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Cutting Spectrolite

I bought a little spectrolite and I experimented cutting it some.
Would it be too soft for use in a ring? Also the irridecence only
appears at a certain angle. Can anyone give me any ideas on how to
orient it so the light hits the stone correctly for the viewer of the
object being worn. Any other would be appreciated. It
looks pretty awesome at certain angles yet I can imagine completing
and whole piece of jewelry only to find out that it only looks good
in my shop. Out in the real world it may resemble a piece of dried
mud set in silver.
Thank you great Orchidians. NET

I LOVE spectrolite! As far as getting the great colors to flash to
the max–I take the stone out in the sunlight and turn it at various
angles and see what happens. Then mark in on the back with an ink
marker with an arrow or something to let you know this end up sort of
thing. Double check the color again with a mirror outdoors. Indoors
you won’t see the same intensity of color. Make your piece, then
temporarily place the stone in the setting and check the color again
outdoors. Then, if possible, you can slightly adjust the jewelry
piece–say a pin or a pendant–by slightly turning it at a different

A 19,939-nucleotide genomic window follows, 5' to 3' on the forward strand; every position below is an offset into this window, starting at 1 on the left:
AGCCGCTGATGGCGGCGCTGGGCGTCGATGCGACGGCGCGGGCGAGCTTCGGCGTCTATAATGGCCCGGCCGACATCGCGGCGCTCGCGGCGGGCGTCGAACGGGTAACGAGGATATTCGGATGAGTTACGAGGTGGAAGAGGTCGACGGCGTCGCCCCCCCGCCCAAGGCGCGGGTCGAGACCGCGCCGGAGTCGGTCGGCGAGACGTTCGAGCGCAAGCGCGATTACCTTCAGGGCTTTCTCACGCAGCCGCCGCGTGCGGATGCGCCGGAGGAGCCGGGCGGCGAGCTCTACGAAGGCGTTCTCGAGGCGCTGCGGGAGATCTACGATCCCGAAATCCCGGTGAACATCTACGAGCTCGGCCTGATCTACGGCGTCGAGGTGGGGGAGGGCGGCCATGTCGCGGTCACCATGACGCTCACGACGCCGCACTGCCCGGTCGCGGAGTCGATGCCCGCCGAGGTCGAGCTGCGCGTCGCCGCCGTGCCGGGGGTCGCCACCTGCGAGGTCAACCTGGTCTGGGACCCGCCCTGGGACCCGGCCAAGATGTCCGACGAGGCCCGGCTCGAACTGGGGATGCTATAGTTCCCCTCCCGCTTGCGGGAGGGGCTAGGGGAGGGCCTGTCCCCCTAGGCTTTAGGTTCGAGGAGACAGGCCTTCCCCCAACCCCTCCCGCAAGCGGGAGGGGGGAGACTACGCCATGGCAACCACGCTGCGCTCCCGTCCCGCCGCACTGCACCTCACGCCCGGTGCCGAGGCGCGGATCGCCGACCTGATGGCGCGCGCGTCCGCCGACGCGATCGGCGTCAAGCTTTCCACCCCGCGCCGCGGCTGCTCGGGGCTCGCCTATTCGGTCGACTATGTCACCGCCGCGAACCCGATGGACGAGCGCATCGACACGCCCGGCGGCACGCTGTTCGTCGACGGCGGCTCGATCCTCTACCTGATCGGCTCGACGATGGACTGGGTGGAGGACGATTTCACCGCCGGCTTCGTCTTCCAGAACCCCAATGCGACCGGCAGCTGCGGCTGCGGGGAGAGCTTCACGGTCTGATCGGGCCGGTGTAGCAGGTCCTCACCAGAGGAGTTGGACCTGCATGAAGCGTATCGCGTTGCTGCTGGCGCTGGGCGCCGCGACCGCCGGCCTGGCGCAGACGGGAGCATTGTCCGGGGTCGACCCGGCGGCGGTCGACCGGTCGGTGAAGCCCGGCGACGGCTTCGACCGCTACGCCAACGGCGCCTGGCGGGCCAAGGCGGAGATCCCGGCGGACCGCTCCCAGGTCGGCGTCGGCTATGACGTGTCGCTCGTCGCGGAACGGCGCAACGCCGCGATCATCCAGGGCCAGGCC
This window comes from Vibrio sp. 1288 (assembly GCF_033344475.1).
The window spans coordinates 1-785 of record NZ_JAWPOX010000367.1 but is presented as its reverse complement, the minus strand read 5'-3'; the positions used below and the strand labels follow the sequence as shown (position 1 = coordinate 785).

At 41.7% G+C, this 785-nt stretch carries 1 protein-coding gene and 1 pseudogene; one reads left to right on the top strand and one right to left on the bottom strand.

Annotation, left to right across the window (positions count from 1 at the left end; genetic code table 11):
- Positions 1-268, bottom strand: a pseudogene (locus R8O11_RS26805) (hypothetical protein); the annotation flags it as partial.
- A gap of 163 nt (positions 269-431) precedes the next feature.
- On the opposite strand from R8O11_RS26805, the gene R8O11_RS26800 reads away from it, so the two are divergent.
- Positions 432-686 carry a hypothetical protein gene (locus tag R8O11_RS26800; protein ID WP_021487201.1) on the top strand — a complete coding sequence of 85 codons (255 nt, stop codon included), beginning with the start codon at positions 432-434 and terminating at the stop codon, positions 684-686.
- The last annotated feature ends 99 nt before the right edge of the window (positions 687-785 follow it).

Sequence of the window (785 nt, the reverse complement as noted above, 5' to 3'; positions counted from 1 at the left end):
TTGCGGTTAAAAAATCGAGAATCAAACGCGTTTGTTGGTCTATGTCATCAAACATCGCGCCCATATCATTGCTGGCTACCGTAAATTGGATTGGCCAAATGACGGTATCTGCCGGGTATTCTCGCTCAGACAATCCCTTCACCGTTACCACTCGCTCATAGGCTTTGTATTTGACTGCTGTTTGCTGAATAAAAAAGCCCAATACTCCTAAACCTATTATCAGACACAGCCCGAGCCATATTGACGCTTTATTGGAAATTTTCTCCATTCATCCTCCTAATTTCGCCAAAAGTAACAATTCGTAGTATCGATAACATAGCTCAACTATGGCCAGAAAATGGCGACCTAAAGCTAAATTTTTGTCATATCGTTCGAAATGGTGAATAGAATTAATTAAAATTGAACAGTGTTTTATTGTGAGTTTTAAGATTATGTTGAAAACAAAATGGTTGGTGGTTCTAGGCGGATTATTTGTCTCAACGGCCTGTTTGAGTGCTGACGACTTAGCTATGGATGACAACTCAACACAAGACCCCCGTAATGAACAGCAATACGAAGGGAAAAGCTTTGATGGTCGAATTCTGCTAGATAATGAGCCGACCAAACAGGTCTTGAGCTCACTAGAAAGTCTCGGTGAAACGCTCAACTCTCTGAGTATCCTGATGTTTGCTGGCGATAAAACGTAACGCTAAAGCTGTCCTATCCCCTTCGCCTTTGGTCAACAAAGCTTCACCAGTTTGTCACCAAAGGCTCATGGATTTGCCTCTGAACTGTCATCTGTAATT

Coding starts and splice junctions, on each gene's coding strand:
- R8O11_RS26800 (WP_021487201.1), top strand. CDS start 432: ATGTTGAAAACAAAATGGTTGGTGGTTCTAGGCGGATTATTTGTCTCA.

angle, check the color then add the bail or pin stem and presto!
Sometimes, I have turned pieces upside down to get the best color–it
all depends on the design. Now, setting the stone can be tricky because
spectolite can fracture. I have had pieces that set fine and then a
week later notice that there is a hairline crack down the middle of
the stone. It seems that after a week or so if they down fracture then
they will be fine. I guess it is the pressure of the bezel around the
stone that sometimes “upsets” the spectolite. Also, dropping the
piece won’t help either! It is kinda soft and its the way the material
is formed ( in planes, it has a formal name, but I forget it right
now) that makes it so temperamental. But, when that color is there, it
is gorgeous! Have fun!

p.s. I have a piece with spectrolite at this website posted above

I have successfully oriented spectrolite by sitting with a fairly
bright light behind my head, shining straight forward, past one ear. I
then hold the spectrolite directly in front of my eyes maybe 12 to 18
inches in front of me and change the angle of the stone until I get
a full flash. At this point, I am looking at what should be the top of
the stone.

Lee Einer

Some of my associates coat the underside of a soft stone like
spectrolite with epoxy to cut down on crumble or cracking if the
stone is compressed or otherwise stressed during setting. Dee